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Thread: Hacker's "Slippery"

  1. #1
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    Smile Hacker's "Slippery"

    For a long time I've been wanting to build a SMALL raceboat and now have a 26 hp Kawasaki stand-up jetski engine/pump in good condition available at no cost to me. I have 59 years experience at building radio controlled boat models and several full size boats. "Slippery" has really got my attention and I'm thinking about building her LIGHT and with the 26 hp plant installed aft of the single seat. She is 14' X 5'......I fully understand that many of you cringe at the thought of using any part of a jetski for anything however I would appreciate any constructive thoughts you may have to offer. I don't expect high speed performance.....something around 20-25 mph would be plenty for this old man (age 78).......many thanks in advance!


    John Campbell
    The mass of men lead lives of quiet desperation......Thoreau

  2. #2
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    Default Re: Hacker's "Slippery"


  3. #3
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    Default Re: Hacker's "Slippery"

    I wonder if a 26hp jet will even get her to plane?

  4. #4
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    Default Re: Hacker's "Slippery"

    Crandell and Nedwidek had some small outboard powered racing boats and hydroplanes. Motorboating Vol33 "outboard boats you can build", might have something a little lighter that would go a bit better with 26hp. I do not have problem planing a 300lb boat with my 130lb plus a 15hp Evinrude, but she is flat bottom. Only thing that puts me off is the revs and the noise, not exactly relaxing. Ear plugs a must if not already deaf.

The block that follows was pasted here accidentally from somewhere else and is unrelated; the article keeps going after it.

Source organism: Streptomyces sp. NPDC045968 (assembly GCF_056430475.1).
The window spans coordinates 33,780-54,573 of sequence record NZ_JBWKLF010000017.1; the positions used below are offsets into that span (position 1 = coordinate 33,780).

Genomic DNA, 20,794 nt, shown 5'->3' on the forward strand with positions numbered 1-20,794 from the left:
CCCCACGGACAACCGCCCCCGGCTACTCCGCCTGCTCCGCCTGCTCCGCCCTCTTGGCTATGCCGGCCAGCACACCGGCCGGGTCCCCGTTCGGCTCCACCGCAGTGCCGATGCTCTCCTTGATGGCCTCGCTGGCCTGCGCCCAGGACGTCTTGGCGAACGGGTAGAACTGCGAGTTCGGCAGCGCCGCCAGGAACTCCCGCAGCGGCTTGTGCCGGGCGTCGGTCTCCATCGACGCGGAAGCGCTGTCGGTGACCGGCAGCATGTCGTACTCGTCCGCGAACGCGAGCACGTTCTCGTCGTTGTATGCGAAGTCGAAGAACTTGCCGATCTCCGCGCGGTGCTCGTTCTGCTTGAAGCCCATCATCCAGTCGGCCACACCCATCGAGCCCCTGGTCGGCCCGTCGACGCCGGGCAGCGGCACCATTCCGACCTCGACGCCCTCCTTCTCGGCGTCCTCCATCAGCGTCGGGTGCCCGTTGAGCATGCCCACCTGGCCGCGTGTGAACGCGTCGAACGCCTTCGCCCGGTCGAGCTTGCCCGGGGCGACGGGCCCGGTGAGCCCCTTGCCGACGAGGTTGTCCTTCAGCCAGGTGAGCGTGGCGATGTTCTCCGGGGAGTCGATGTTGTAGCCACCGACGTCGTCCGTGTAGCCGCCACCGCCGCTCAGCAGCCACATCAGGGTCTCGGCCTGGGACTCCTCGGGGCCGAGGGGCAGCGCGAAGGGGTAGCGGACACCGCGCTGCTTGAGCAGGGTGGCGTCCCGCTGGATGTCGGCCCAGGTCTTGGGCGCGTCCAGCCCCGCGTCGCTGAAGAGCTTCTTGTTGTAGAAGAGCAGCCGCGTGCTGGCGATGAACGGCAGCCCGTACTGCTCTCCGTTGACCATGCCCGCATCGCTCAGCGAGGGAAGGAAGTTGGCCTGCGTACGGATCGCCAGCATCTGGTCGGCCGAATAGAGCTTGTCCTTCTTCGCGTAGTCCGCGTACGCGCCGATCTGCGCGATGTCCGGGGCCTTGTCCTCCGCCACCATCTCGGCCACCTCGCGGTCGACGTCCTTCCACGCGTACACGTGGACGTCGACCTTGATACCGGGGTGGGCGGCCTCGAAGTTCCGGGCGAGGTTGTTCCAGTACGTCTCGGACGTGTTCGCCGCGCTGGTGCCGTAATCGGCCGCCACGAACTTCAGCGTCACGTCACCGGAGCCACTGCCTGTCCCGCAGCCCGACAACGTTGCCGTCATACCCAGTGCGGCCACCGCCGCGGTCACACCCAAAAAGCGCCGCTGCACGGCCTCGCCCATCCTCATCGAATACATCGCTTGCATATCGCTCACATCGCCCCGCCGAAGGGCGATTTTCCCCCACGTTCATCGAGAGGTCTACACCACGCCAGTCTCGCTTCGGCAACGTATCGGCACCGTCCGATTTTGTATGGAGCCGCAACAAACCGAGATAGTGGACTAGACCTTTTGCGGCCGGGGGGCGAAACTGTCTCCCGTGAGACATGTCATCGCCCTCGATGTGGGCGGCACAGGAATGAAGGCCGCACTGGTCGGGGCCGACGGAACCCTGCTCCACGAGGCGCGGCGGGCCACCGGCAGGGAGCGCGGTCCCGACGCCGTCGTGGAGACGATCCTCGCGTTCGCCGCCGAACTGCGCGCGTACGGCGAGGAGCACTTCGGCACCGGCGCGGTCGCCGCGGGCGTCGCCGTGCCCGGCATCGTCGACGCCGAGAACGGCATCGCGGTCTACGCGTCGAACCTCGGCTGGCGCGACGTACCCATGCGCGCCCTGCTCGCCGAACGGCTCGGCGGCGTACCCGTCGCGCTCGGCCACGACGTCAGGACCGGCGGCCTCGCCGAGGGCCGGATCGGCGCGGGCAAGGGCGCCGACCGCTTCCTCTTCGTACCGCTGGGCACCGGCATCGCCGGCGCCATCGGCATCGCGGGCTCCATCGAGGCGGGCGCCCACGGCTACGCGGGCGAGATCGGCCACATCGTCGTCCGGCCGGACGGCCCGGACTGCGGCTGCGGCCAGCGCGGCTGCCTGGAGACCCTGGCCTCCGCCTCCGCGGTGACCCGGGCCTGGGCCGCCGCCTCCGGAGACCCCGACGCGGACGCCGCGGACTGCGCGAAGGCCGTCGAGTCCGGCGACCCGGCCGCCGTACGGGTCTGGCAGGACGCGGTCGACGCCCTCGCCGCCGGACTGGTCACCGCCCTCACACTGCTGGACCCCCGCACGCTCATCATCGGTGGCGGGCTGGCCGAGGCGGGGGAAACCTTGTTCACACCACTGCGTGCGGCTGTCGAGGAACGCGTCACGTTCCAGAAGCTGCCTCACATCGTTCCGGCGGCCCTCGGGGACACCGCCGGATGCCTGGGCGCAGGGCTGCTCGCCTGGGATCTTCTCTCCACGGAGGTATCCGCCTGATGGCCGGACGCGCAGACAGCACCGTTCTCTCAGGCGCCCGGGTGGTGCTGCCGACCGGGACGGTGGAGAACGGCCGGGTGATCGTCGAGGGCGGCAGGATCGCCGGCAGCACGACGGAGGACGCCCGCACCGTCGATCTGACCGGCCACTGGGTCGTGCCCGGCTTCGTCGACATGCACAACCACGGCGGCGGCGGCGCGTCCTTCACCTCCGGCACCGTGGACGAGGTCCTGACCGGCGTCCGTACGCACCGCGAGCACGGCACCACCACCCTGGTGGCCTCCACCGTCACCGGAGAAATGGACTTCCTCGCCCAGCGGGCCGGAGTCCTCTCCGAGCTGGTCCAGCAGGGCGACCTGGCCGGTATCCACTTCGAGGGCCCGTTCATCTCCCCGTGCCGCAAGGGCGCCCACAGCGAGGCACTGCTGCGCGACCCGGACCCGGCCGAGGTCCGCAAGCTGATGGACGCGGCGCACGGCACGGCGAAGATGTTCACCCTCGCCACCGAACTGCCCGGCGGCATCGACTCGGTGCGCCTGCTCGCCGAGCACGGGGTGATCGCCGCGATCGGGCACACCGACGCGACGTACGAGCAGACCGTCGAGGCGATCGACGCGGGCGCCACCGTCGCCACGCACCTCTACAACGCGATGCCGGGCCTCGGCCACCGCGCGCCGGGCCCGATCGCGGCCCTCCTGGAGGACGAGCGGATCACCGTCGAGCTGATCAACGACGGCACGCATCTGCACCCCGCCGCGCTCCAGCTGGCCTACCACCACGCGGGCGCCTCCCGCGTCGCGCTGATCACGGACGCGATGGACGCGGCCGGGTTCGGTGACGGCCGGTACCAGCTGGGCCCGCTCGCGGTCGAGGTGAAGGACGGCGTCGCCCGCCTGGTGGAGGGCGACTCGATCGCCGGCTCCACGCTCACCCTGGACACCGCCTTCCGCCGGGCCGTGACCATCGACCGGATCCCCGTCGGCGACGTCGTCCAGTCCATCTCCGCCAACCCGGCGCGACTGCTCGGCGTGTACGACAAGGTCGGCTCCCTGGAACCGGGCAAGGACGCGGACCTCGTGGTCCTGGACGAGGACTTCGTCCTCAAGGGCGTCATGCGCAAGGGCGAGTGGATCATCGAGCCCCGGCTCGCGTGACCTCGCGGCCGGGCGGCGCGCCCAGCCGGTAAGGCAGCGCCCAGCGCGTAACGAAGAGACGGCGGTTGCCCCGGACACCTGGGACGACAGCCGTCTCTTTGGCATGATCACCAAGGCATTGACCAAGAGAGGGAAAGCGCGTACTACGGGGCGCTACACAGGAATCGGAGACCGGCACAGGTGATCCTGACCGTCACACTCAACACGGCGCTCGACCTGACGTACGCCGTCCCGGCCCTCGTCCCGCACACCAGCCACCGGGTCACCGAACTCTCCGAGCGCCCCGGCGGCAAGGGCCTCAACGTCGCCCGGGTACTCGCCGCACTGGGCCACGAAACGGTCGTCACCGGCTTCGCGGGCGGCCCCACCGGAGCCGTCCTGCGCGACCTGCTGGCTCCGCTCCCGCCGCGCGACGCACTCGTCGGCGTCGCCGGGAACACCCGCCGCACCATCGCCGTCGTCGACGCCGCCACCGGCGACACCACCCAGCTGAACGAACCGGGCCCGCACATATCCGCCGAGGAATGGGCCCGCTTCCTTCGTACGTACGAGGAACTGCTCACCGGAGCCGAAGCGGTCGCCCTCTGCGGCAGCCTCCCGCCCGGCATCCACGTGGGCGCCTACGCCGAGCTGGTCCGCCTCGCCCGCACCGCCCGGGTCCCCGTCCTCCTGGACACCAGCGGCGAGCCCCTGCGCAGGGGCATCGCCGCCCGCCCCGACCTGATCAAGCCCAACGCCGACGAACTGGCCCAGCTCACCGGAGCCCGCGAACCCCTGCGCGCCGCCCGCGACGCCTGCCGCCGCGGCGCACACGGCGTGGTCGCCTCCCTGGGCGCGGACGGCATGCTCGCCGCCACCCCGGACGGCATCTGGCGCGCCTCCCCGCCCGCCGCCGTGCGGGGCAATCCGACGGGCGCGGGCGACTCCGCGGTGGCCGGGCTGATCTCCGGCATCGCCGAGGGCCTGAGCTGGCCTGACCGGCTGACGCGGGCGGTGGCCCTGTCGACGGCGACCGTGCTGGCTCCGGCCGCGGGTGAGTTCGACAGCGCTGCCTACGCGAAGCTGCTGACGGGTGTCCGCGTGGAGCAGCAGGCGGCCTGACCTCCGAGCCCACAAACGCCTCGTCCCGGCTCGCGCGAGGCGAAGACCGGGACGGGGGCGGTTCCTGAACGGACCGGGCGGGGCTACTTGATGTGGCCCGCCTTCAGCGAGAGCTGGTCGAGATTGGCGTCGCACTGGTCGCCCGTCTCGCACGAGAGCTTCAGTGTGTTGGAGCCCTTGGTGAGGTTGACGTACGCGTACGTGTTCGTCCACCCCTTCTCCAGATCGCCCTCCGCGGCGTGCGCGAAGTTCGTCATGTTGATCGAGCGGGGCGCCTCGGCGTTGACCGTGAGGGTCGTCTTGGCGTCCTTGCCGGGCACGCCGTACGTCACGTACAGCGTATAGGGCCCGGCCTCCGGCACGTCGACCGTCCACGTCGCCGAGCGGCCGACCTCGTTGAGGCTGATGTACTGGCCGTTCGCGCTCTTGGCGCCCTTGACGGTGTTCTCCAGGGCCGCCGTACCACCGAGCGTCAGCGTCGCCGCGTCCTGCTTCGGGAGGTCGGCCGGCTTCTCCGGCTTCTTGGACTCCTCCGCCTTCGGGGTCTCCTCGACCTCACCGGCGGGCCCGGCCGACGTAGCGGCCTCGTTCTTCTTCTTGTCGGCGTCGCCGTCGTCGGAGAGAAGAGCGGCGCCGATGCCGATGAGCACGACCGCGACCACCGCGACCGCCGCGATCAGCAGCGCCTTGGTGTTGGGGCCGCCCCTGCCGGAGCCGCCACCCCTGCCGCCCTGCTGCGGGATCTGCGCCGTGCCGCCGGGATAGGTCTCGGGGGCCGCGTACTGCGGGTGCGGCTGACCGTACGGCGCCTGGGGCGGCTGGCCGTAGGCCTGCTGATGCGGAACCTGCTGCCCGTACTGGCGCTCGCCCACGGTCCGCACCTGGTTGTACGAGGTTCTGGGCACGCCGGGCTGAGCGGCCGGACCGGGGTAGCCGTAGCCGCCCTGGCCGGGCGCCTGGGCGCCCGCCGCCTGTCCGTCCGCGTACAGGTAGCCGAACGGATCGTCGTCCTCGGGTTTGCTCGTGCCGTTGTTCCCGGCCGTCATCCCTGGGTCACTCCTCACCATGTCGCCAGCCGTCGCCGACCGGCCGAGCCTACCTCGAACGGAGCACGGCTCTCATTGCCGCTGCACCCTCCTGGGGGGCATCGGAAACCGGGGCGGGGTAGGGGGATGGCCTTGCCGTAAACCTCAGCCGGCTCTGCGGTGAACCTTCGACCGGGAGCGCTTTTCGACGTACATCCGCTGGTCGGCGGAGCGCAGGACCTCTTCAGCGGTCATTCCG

I might have Vol 33, if there is anything that might interest you, i could look it up if you are not dead set on the Hacker.

  5. #5
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    Default Re: Hacker's "Slippery"

    I'm really determined to build a Hacker......have built 7 Hacker radio controlled models over the last few years and dearly love them. I'm currently building a 76" X 18" gas/electric RC model of Hacker's "Rosita", a 1924 Gentleman's Raceboat. She has 30 cc gas w/centrifugal clutch and w/on board starter for forward and dual Mack Products electric motors into a gearbox for reverse using an electric clutch on the prop shaft. In building "Slippery" full size, even though she will initially be equipped with the jetdrive engine & pump, I plan to equip her with a forward hatch and install a bronze shaft log w/stuffing box (plugged to keep water out) and also install Sitka spruce engine stringers (fiberglassed) spaced so as to accommodate engine mounts for a V6 marine engine if it turns out that the jetski is not to my liking. I'm planning to use Okoume 18 mm ply for frames, Sitka spruce for deck beams and framework stringers. I'll sheath her deck and sides with 1 layer of 4 mm Okoume ply and bottom with 2 layers of same. Sides will be laminated with 1 layer 5/16" Port Orford or Spanish cedar, deck will be laminated with 1 layer 5/16" Honduran mahogany, bottom with 2 layers Honduran mahogany. Her keel and stem will be white oak. I will not start lofting her until I finish "Rosita" which will be around 60 days from now.......thanks for the response....I appreciate it very much.